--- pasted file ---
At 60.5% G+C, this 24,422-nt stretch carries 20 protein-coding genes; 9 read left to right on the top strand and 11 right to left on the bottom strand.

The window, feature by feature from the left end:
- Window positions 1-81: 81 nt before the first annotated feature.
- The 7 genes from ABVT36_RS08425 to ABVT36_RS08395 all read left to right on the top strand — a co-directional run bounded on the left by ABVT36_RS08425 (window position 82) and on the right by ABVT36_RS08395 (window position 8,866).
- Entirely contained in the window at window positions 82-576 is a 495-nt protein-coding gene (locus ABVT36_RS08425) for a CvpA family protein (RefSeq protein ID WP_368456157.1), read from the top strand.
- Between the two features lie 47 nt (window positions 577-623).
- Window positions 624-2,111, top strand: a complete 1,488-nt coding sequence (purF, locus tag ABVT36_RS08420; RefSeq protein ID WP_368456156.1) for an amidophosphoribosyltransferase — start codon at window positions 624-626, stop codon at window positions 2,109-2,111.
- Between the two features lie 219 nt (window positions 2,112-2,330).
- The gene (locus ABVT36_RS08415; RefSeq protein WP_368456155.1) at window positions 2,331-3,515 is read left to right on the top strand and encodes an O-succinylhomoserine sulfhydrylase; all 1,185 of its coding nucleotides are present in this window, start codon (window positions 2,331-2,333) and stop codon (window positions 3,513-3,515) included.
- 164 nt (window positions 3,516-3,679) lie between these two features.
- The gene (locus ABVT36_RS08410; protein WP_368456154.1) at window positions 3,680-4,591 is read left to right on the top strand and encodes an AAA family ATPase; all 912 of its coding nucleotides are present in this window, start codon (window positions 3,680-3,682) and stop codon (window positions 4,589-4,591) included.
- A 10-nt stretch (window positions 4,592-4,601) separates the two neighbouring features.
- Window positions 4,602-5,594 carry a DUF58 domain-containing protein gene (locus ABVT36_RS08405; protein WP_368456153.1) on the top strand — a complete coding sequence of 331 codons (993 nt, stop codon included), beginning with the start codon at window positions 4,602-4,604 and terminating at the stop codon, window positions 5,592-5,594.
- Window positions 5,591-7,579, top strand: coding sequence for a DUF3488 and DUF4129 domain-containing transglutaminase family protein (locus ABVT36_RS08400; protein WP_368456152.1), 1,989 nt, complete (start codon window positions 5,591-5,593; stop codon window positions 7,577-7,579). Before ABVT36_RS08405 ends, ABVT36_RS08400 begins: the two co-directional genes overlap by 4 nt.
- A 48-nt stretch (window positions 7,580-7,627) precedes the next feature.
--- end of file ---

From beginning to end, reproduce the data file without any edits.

At 60.5% G+C, this 24,422-nt stretch carries 20 protein-coding genes; 9 read left to right on the top strand and 11 right to left on the bottom strand.

The window, feature by feature from the left end:
- Window positions 1-81: 81 nt before the first annotated feature.
- The 7 genes from ABVT36_RS08425 to ABVT36_RS08395 all read left to right on the top strand — a co-directional run bounded on the left by ABVT36_RS08425 (window position 82) and on the right by ABVT36_RS08395 (window position 8,866).
- Entirely contained in the window at window positions 82-576 is a 495-nt protein-coding gene (locus ABVT36_RS08425) for a CvpA family protein (RefSeq protein ID WP_368456157.1), read from the top strand.
- Between the two features lie 47 nt (window positions 577-623).
- Window positions 624-2,111, top strand: a complete 1,488-nt coding sequence (purF, locus tag ABVT36_RS08420; RefSeq protein ID WP_368456156.1) for an amidophosphoribosyltransferase — start codon at window positions 624-626, stop codon at window positions 2,109-2,111.
- Between the two features lie 219 nt (window positions 2,112-2,330).
- The gene (locus ABVT36_RS08415; RefSeq protein WP_368456155.1) at window positions 2,331-3,515 is read left to right on the top strand and encodes an O-succinylhomoserine sulfhydrylase; all 1,185 of its coding nucleotides are present in this window, start codon (window positions 2,331-2,333) and stop codon (window positions 3,513-3,515) included.
- 164 nt (window positions 3,516-3,679) lie between these two features.
- The gene (locus ABVT36_RS08410; protein WP_368456154.1) at window positions 3,680-4,591 is read left to right on the top strand and encodes an AAA family ATPase; all 912 of its coding nucleotides are present in this window, start codon (window positions 3,680-3,682) and stop codon (window positions 4,589-4,591) included.
- A 10-nt stretch (window positions 4,592-4,601) separates the two neighbouring features.
- Window positions 4,602-5,594 carry a DUF58 domain-containing protein gene (locus ABVT36_RS08405; protein WP_368456153.1) on the top strand — a complete coding sequence of 331 codons (993 nt, stop codon included), beginning with the start codon at window positions 4,602-4,604 and terminating at the stop codon, window positions 5,592-5,594.
- Window positions 5,591-7,579, top strand: coding sequence for a DUF3488 and DUF4129 domain-containing transglutaminase family protein (locus ABVT36_RS08400; protein WP_368456152.1), 1,989 nt, complete (start codon window positions 5,591-5,593; stop codon window positions 7,577-7,579). Before ABVT36_RS08405 ends, ABVT36_RS08400 begins: the two co-directional genes overlap by 4 nt.
- A 48-nt stretch (window positions 7,580-7,627) precedes the next feature.